Baclofen, a γ-aminobutyric acid receptor agonist, has been shown to reduce the episodes of gastroesophageal reflux (GER) by reducing the incidence of transient lower esophageal sphincter relaxations. Although baclofen has been shown to reduce reflux symptoms in adults, data in pediatric patients are limited. The aim of the study was to evaluate the efficacy of baclofen in children with refractory GER.
Medical charts of patients 1 to 18 years of age treated with baclofen for persistent GER symptoms were reviewed retrospectively. Short-term (at first clinic visit) and long-term (12 months) clinical responses were assessed.
A total of 53 patients were included in the final analysis. The mean duration of illness was 1.5 years and the mean age was 6.1 years. All of the patients were taking either once- (53%) or twice-daily (47%) doses of proton pump inhibitors (PPIs) at the time of initiation of baclofen. Thirty-five (66%) patients experienced a significant reduction in clinical symptoms at their first follow-up visit. In the remaining 18 patients, however, baclofen was stopped because of either no response (n = 15) or adverse events (n = 3). A total of 27 patients continued treatment and were assessed for long-term response. Of those, 22 (81%) had a sustained response to baclofen at 12 months, whereas 5 (19%) lost response. We recognized no clinical characteristic differences between those with and without a response to baclofen at either time point.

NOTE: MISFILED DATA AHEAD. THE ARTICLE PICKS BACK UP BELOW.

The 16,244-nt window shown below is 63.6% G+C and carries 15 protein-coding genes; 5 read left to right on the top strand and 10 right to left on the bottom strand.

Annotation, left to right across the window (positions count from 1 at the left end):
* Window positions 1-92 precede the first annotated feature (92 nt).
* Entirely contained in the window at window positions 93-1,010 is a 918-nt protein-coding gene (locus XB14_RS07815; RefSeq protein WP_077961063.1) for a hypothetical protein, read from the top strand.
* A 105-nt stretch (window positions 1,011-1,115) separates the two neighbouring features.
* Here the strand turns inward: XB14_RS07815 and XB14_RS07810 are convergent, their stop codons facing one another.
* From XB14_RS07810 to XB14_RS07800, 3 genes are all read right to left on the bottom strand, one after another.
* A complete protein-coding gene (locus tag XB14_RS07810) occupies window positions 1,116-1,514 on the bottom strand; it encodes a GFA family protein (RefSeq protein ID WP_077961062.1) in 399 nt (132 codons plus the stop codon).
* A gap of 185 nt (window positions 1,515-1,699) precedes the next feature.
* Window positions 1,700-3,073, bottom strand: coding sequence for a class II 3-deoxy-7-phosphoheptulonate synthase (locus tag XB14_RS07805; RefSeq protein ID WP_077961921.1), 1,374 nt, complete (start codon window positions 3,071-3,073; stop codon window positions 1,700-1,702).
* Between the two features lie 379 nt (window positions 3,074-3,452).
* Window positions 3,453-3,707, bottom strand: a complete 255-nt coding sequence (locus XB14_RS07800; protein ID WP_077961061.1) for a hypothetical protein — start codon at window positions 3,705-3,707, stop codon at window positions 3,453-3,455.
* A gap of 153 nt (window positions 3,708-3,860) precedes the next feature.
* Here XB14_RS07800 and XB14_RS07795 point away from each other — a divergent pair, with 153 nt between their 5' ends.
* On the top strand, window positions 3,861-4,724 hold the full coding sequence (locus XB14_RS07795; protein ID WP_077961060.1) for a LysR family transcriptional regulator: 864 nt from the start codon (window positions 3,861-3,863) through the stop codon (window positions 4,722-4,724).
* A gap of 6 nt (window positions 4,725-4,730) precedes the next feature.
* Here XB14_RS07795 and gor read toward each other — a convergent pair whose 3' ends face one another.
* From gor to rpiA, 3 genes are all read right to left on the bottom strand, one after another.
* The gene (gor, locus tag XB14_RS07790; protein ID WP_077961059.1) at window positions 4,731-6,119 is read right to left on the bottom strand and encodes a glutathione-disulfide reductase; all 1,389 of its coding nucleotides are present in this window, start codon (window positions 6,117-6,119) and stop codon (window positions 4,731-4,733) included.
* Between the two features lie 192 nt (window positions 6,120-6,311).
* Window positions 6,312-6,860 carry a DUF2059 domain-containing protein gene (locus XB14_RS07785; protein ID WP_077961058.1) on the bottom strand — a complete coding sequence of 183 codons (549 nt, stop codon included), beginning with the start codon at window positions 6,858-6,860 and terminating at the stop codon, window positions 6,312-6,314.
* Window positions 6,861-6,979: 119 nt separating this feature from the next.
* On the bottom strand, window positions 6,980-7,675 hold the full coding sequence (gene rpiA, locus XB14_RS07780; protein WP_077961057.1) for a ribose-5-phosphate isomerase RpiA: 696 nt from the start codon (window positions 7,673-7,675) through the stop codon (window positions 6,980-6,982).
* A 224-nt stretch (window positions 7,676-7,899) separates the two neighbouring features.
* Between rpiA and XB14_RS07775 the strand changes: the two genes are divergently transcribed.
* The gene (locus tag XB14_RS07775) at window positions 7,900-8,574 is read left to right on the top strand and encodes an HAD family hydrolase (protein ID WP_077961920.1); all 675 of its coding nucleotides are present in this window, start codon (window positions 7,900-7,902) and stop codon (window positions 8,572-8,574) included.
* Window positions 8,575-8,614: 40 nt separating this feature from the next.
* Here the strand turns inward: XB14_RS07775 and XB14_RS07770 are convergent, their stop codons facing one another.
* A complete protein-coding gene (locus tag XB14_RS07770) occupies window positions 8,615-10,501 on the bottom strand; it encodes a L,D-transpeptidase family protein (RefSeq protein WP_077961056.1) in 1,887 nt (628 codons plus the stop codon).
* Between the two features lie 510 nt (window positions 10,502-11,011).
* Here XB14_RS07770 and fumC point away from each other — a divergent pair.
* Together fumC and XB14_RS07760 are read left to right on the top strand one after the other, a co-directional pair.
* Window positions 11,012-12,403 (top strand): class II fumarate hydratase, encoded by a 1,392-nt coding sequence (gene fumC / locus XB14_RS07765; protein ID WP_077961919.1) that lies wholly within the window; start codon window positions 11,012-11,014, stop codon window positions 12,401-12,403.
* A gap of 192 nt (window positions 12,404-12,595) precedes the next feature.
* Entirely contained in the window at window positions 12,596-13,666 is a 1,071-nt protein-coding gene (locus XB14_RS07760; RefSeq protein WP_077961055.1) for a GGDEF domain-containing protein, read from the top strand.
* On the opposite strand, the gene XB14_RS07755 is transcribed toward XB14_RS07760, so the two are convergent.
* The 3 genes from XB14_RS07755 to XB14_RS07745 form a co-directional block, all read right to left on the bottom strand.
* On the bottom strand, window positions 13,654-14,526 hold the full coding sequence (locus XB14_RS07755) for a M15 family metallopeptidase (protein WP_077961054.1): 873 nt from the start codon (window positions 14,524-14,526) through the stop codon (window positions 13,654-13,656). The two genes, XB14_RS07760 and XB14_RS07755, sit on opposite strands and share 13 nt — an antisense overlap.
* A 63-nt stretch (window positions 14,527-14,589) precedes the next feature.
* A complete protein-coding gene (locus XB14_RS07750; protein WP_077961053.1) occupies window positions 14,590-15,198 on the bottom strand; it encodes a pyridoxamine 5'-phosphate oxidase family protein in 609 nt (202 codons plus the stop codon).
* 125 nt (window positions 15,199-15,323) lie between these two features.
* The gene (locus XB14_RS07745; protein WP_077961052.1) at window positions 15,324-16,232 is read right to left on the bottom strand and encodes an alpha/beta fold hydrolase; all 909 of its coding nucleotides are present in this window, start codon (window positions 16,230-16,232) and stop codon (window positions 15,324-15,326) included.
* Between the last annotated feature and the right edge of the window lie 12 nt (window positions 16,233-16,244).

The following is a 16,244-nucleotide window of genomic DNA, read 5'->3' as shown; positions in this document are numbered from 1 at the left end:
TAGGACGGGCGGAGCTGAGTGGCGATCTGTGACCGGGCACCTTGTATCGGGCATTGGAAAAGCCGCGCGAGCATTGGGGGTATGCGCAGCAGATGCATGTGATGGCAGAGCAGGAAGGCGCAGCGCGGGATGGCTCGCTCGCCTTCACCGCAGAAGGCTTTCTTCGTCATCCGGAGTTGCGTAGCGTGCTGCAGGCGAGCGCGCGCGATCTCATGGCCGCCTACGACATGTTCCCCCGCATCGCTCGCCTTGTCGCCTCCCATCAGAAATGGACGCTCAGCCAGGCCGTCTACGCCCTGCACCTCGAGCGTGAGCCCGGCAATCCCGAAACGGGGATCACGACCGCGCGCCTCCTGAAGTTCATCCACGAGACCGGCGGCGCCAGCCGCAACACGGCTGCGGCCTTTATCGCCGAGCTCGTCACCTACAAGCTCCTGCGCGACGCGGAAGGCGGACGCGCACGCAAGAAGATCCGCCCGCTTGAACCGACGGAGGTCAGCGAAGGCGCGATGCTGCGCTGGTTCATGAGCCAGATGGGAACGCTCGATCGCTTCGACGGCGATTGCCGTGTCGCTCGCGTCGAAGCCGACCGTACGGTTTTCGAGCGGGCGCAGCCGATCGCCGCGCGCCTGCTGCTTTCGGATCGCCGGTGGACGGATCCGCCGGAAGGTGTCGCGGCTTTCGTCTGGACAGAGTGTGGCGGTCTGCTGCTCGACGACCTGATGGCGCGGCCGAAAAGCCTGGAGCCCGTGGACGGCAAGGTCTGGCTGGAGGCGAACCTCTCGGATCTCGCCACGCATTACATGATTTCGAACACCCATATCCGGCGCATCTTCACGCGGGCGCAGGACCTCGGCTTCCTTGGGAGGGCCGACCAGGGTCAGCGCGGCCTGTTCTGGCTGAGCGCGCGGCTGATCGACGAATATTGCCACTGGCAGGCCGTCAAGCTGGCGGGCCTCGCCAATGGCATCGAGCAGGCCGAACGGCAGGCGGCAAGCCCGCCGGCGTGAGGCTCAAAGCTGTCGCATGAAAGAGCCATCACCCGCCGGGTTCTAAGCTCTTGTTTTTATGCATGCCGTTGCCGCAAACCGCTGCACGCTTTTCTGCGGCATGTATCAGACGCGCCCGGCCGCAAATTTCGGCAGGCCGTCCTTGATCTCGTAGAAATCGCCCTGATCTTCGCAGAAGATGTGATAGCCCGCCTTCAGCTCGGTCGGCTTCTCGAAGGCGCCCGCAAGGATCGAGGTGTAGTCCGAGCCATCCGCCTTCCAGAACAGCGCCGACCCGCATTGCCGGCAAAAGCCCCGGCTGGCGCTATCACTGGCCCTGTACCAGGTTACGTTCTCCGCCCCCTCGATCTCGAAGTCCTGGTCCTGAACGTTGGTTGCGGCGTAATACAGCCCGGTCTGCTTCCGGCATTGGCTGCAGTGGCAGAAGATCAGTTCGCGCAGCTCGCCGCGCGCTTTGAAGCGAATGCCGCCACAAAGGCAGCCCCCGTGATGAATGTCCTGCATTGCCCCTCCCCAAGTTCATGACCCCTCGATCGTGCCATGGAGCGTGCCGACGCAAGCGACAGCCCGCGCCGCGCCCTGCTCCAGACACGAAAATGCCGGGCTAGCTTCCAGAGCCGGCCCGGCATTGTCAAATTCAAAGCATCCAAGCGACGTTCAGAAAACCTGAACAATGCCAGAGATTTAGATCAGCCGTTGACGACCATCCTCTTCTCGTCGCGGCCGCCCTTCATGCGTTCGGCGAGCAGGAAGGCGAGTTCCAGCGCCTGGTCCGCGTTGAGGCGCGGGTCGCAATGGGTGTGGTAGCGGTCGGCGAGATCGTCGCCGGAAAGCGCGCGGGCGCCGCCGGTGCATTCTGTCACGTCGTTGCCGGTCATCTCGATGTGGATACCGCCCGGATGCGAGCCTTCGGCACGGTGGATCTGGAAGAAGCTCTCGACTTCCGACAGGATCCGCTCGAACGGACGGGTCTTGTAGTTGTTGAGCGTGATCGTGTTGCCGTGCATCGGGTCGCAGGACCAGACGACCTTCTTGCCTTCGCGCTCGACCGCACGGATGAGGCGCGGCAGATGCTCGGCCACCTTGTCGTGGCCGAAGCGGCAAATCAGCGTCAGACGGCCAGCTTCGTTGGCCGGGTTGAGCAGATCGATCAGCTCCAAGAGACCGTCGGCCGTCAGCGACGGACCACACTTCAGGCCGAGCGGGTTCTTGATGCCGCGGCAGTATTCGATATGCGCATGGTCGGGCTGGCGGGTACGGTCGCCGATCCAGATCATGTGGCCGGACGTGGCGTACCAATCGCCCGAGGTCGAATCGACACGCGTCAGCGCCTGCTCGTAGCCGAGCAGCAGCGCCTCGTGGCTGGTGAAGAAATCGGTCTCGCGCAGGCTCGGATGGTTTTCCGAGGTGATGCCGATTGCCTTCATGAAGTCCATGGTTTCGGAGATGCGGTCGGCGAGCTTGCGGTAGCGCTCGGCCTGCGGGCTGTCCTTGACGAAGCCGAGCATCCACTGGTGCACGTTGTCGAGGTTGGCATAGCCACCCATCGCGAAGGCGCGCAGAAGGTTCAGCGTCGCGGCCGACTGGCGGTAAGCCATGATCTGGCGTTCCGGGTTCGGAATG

Baclofen can be used as supplemental therapy to proton pump inhibitors in children with refractory GER; however, prospective trials are needed to further validate our results and assess safety.
Division of Pediatric Gastroenterology and Nutrition, Children's of Alabama, Birmingham, AL.
Address correspondence and reprint requests to Narendra B. Vadlamudi, MD, Division of Pediatric Gastroenterology, Children's of Alabama, ACC 618, 1600 7th Avenue South, Birmingham, AL 35233 (e-mail: firstname.lastname@example.org).
Received 13 February, 2013
Accepted 24 June, 2013
The authors report no conflicts of interest.